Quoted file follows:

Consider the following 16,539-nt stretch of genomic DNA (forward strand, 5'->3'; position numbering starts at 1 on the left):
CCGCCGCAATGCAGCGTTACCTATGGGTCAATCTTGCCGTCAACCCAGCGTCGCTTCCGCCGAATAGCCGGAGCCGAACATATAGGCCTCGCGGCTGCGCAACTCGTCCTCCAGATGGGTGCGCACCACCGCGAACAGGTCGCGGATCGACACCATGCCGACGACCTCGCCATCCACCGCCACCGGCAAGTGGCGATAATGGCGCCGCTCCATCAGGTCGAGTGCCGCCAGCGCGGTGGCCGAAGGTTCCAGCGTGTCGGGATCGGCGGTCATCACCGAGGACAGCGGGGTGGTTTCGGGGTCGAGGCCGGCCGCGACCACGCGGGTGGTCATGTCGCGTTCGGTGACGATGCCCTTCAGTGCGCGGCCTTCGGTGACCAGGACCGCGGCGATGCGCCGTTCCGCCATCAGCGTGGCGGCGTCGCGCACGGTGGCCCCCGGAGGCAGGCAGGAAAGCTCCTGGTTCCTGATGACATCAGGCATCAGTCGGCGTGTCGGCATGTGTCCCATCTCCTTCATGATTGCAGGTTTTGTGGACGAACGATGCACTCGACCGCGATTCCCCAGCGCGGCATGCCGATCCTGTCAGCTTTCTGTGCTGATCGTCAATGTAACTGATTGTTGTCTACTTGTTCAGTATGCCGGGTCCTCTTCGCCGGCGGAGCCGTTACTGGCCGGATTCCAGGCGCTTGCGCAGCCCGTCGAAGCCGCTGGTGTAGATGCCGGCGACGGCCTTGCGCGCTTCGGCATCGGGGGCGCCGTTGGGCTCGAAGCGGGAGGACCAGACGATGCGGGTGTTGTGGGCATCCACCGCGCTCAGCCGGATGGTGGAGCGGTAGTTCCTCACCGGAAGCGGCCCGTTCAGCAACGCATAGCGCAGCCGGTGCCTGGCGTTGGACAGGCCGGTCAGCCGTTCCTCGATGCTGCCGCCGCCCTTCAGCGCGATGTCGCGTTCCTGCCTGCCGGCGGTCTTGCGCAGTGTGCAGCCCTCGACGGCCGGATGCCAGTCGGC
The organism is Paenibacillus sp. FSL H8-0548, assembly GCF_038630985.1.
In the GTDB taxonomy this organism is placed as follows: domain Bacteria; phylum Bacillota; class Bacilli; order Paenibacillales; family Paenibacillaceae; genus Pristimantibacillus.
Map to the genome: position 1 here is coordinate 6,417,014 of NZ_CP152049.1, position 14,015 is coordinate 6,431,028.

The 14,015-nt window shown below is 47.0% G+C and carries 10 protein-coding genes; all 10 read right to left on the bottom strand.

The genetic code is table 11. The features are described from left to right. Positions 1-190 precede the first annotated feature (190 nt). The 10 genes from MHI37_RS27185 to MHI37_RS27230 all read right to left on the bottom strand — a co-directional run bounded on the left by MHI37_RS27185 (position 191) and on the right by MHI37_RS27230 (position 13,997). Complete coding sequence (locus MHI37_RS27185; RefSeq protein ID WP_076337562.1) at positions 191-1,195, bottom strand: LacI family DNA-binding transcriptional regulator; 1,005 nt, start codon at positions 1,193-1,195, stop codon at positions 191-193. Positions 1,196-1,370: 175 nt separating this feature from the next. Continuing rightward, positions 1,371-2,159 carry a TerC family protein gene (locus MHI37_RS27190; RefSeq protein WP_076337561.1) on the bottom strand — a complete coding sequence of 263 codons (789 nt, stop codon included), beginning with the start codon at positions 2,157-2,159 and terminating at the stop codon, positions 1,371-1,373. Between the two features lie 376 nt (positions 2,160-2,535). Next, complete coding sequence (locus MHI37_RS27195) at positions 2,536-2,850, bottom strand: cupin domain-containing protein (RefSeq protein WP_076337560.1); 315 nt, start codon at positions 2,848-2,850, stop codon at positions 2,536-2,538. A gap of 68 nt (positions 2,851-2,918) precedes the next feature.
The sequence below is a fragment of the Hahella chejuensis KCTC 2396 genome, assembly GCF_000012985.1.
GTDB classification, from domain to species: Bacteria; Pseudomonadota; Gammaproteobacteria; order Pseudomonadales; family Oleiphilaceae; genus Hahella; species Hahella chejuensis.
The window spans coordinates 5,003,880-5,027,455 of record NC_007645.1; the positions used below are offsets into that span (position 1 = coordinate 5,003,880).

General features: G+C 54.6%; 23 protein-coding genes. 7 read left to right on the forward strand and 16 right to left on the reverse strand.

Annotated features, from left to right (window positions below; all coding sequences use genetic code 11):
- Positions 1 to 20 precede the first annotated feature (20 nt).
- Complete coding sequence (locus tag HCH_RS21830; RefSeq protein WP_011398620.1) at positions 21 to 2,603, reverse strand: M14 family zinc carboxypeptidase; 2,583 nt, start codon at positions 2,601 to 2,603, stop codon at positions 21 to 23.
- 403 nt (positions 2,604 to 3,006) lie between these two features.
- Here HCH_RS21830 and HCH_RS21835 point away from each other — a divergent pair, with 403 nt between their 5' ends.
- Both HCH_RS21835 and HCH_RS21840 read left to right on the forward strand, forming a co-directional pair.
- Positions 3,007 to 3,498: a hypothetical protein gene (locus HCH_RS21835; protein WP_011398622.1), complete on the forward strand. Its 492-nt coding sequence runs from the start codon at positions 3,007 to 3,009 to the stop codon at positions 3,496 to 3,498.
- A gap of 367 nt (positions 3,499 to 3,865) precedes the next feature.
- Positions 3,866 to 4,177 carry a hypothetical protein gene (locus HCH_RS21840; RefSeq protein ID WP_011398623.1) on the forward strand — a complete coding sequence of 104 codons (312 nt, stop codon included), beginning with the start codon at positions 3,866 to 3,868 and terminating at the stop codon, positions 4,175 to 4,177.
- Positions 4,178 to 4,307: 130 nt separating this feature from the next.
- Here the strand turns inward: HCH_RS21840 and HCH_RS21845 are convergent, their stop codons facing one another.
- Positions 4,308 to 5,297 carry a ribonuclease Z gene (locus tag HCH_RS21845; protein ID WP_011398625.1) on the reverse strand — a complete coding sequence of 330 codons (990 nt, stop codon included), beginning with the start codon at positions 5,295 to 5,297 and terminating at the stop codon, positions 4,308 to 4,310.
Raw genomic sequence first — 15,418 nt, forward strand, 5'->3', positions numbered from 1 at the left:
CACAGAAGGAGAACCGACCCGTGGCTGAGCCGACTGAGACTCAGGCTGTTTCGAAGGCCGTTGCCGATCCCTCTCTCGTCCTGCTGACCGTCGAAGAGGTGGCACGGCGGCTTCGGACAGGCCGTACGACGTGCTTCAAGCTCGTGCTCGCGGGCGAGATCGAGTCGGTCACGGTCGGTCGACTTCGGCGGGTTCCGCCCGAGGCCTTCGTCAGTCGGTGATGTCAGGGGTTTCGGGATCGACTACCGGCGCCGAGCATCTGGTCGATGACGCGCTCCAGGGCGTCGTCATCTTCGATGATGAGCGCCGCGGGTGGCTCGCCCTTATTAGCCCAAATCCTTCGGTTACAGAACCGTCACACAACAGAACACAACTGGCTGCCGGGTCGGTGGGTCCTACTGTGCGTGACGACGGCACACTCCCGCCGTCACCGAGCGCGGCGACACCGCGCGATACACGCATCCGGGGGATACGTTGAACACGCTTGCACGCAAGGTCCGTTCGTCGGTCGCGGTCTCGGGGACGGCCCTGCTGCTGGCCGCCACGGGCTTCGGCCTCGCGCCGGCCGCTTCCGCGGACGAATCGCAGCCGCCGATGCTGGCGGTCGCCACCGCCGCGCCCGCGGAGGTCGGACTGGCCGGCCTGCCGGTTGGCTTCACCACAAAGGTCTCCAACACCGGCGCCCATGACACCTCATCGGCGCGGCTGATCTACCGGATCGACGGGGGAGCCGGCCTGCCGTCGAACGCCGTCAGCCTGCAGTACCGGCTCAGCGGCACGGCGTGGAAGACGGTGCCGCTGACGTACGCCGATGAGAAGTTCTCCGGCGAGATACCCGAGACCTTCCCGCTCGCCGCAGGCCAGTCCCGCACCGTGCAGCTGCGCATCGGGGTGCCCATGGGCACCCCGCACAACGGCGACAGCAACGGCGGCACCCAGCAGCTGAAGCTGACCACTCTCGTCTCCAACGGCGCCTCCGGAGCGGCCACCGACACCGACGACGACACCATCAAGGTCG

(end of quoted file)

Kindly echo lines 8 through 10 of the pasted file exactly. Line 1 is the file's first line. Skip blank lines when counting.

The sequence below is a fragment of the Hahella chejuensis KCTC 2396 genome, assembly GCF_000012985.1.
GTDB classification, from domain to species: Bacteria; Pseudomonadota; Gammaproteobacteria; order Pseudomonadales; family Oleiphilaceae; genus Hahella; species Hahella chejuensis.
The window spans coordinates 5,003,880-5,027,455 of record NC_007645.1; the positions used below are offsets into that span (position 1 = coordinate 5,003,880).